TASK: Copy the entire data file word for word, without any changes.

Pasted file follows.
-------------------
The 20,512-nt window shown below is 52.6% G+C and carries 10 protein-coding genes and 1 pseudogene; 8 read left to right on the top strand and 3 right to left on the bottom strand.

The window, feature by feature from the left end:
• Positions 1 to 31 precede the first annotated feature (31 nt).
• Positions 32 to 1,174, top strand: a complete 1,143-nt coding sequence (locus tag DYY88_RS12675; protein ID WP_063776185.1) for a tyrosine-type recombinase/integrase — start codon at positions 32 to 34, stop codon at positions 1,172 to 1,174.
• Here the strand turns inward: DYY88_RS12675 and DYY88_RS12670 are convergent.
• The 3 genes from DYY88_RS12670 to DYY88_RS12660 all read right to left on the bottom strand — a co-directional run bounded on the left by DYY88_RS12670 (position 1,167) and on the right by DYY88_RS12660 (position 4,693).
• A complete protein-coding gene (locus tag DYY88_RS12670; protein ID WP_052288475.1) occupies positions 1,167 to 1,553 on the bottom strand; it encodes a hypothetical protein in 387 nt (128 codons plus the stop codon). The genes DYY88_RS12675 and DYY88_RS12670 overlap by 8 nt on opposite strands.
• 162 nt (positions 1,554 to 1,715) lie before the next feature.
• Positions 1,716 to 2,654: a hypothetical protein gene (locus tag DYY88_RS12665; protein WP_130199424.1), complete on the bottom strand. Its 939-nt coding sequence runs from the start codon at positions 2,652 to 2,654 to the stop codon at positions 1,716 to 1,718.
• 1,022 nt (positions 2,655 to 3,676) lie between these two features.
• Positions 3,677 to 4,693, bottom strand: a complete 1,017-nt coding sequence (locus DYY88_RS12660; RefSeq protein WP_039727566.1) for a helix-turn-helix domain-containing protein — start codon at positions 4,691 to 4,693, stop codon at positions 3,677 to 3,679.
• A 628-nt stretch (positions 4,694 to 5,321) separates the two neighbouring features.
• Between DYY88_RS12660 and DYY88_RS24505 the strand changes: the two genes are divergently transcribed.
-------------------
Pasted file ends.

The 20,512-nt window shown below is 52.6% G+C and carries 10 protein-coding genes and 1 pseudogene; 8 read left to right on the top strand and 3 right to left on the bottom strand.

The window, feature by feature from the left end:
• Positions 1 to 31 precede the first annotated feature (31 nt).
• Positions 32 to 1,174, top strand: a complete 1,143-nt coding sequence (locus tag DYY88_RS12675; protein ID WP_063776185.1) for a tyrosine-type recombinase/integrase — start codon at positions 32 to 34, stop codon at positions 1,172 to 1,174.
• Here the strand turns inward: DYY88_RS12675 and DYY88_RS12670 are convergent.
• The 3 genes from DYY88_RS12670 to DYY88_RS12660 all read right to left on the bottom strand — a co-directional run bounded on the left by DYY88_RS12670 (position 1,167) and on the right by DYY88_RS12660 (position 4,693).
• A complete protein-coding gene (locus tag DYY88_RS12670; protein ID WP_052288475.1) occupies positions 1,167 to 1,553 on the bottom strand; it encodes a hypothetical protein in 387 nt (128 codons plus the stop codon). The genes DYY88_RS12675 and DYY88_RS12670 overlap by 8 nt on opposite strands.
• 162 nt (positions 1,554 to 1,715) lie before the next feature.
• Positions 1,716 to 2,654: a hypothetical protein gene (locus tag DYY88_RS12665; protein WP_130199424.1), complete on the bottom strand. Its 939-nt coding sequence runs from the start codon at positions 2,652 to 2,654 to the stop codon at positions 1,716 to 1,718.
• 1,022 nt (positions 2,655 to 3,676) lie between these two features.
• Positions 3,677 to 4,693, bottom strand: a complete 1,017-nt coding sequence (locus DYY88_RS12660; RefSeq protein WP_039727566.1) for a helix-turn-helix domain-containing protein — start codon at positions 4,691 to 4,693, stop codon at positions 3,677 to 3,679.
• A 628-nt stretch (positions 4,694 to 5,321) separates the two neighbouring features.
• Between DYY88_RS12660 and DYY88_RS24505 the strand changes: the two genes are divergently transcribed.